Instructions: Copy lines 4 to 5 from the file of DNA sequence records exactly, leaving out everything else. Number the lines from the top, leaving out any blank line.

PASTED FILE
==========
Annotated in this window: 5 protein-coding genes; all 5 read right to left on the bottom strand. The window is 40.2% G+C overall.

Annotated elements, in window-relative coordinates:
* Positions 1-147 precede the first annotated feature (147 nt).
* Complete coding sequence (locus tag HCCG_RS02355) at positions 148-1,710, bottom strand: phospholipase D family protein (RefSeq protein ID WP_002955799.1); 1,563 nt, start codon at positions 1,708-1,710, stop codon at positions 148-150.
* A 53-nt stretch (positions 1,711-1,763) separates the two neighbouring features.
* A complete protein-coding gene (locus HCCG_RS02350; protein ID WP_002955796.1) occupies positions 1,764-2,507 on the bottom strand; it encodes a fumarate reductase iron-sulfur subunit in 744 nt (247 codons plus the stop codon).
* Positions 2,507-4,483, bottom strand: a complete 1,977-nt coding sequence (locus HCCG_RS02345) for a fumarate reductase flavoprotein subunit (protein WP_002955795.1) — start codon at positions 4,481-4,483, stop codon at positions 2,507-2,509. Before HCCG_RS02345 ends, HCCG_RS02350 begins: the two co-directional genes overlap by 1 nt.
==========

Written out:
* Complete coding sequence (locus tag HCCG_RS02355) at positions 148-1,710, bottom strand: phospholipase D family protein (RefSeq protein ID WP_002955799.1); 1,563 nt, start codon at positions 1,708-1,710, stop codon at positions 148-150.
* A 53-nt stretch (positions 1,711-1,763) separates the two neighbouring features.